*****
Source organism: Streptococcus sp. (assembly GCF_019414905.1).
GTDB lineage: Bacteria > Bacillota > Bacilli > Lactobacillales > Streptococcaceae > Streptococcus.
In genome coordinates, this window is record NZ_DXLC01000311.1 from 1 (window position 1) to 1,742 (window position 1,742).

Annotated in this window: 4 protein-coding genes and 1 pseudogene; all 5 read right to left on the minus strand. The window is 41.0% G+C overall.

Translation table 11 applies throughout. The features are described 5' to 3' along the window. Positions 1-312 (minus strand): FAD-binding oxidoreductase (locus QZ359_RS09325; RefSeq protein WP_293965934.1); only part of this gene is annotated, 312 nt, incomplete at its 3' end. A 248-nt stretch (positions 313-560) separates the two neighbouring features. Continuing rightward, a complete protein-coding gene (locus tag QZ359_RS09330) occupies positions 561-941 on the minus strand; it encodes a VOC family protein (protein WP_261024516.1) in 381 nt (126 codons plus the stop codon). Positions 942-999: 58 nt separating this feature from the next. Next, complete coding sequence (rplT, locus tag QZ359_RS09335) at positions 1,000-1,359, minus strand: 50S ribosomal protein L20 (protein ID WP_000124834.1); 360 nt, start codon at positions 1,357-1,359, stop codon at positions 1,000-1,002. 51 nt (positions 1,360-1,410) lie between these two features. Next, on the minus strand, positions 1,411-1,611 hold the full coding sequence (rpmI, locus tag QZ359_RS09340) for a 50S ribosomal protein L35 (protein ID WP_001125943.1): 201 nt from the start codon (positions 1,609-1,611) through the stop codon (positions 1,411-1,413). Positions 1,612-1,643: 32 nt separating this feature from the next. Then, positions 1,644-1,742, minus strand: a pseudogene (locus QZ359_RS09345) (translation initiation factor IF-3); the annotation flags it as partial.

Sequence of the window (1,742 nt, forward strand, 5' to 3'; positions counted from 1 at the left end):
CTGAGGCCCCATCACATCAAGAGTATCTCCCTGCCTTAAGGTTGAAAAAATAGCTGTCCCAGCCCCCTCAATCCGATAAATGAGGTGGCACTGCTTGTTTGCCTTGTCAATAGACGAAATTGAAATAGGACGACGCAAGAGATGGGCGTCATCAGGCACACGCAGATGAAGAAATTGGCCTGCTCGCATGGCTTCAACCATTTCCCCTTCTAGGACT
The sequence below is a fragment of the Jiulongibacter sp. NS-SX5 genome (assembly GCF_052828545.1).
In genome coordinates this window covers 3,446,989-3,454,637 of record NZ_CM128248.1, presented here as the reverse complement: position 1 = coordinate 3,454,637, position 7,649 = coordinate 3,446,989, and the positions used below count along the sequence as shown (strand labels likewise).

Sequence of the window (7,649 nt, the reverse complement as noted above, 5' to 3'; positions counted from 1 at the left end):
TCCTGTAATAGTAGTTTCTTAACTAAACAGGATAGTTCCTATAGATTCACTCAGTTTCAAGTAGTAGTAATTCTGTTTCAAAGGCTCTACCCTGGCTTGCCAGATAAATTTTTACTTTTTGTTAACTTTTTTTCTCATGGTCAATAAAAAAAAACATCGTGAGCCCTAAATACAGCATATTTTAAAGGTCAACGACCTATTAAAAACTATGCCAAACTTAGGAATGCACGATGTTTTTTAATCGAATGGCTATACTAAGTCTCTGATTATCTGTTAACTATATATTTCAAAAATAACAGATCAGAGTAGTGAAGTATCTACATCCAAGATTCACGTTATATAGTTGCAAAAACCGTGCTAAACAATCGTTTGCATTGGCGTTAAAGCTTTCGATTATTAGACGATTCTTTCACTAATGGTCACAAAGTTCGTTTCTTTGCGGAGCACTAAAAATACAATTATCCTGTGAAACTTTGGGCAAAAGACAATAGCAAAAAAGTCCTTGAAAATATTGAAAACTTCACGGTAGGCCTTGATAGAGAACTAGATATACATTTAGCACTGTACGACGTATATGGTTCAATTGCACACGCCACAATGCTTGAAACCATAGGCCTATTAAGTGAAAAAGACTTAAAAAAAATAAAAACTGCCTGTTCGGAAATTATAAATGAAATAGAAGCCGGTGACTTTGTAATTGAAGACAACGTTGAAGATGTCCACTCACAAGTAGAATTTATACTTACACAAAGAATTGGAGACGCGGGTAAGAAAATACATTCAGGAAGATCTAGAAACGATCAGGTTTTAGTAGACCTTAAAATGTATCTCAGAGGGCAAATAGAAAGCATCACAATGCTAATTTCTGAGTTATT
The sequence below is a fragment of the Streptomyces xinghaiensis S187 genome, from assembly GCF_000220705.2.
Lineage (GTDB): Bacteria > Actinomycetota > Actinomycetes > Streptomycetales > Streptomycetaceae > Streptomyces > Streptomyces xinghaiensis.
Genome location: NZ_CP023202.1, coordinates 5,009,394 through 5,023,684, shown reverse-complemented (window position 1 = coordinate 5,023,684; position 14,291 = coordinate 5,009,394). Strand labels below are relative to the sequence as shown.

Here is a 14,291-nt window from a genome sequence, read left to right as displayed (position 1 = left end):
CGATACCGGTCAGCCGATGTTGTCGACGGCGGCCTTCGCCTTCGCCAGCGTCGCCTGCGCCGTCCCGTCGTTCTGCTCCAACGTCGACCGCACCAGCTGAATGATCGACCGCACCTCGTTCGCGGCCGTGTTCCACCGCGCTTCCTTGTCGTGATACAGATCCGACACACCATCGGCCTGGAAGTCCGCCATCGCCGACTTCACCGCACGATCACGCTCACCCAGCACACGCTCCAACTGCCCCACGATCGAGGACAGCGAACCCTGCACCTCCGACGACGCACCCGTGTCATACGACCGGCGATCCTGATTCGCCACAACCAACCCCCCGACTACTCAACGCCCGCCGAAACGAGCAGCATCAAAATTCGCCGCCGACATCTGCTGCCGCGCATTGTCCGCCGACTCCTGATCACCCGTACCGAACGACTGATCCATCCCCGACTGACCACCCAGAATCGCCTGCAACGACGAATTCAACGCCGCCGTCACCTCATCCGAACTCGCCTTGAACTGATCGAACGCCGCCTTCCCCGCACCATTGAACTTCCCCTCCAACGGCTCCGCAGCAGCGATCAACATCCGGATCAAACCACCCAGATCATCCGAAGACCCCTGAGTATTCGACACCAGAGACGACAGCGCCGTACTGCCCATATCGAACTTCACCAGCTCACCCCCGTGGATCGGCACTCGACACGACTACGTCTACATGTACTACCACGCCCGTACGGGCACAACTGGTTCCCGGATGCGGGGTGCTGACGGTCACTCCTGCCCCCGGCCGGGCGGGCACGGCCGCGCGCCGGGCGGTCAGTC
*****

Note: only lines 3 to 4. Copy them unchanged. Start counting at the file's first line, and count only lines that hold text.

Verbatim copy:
In genome coordinates, this window is record NZ_DXLC01000311.1 from 1 (window position 1) to 1,742 (window position 1,742).

Annotated in this window: 4 protein-coding genes and 1 pseudogene; all 5 read right to left on the minus strand. The window is 41.0% G+C overall.